Proceedings of the American Catholic Philosophical Association

Volume 77, 2003

Philosophy and Intercultural Understanding

David B. Burrell
Pages 1-11

Faith, Culture, and Reason
Analogous Language and Truth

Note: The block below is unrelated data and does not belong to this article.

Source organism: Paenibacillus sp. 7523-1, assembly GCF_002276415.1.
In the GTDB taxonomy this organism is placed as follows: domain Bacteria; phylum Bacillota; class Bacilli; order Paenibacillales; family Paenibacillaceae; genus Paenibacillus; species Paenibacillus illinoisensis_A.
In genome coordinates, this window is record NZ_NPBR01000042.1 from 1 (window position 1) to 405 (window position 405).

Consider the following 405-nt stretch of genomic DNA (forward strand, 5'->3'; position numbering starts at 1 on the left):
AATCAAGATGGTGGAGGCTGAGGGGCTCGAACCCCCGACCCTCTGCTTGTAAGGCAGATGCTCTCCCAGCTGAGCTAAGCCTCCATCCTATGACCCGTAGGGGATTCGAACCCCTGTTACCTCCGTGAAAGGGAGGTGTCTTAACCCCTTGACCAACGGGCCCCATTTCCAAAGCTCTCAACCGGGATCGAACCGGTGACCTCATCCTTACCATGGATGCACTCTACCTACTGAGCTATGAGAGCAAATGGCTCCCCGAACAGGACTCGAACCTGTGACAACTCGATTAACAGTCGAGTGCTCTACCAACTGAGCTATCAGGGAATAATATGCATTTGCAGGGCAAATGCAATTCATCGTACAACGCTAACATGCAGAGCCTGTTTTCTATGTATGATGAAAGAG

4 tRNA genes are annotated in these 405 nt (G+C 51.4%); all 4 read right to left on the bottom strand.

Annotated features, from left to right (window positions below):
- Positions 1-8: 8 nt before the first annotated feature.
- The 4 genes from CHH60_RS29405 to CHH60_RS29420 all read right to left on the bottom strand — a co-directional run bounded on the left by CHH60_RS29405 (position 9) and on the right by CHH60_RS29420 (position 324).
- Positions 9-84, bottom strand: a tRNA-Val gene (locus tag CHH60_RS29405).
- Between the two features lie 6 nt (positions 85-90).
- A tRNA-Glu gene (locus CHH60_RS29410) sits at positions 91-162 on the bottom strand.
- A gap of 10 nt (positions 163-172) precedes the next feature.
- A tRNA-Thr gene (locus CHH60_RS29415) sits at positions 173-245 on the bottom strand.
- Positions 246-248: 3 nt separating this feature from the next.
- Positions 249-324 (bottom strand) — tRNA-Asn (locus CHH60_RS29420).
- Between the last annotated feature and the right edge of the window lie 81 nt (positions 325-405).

This paper examines how the faith/reason discussion can be expanded by means of culture and analogous language. The author argues that rational dialogue can occur between different faith traditions, and without having to raise reason to the ideal of enlightenment objectivity or having to jettison reason through some form of relativism. He argues that cultural shifts effect alterations in our very “criteria of rationality” so that our efforts to grasp others’ practices in matters that challenge our presumed categories often reveal lacunae in our very own presumptions. The author further argues that a prerequisite for dialogue is a shared interest in pursuing the truth; thus the pursuit of truth transcends any given conceptuality. Accordingly, rationality can show itself in practices that can be followed and understood by persons operating on the basis of different grounding convictions.

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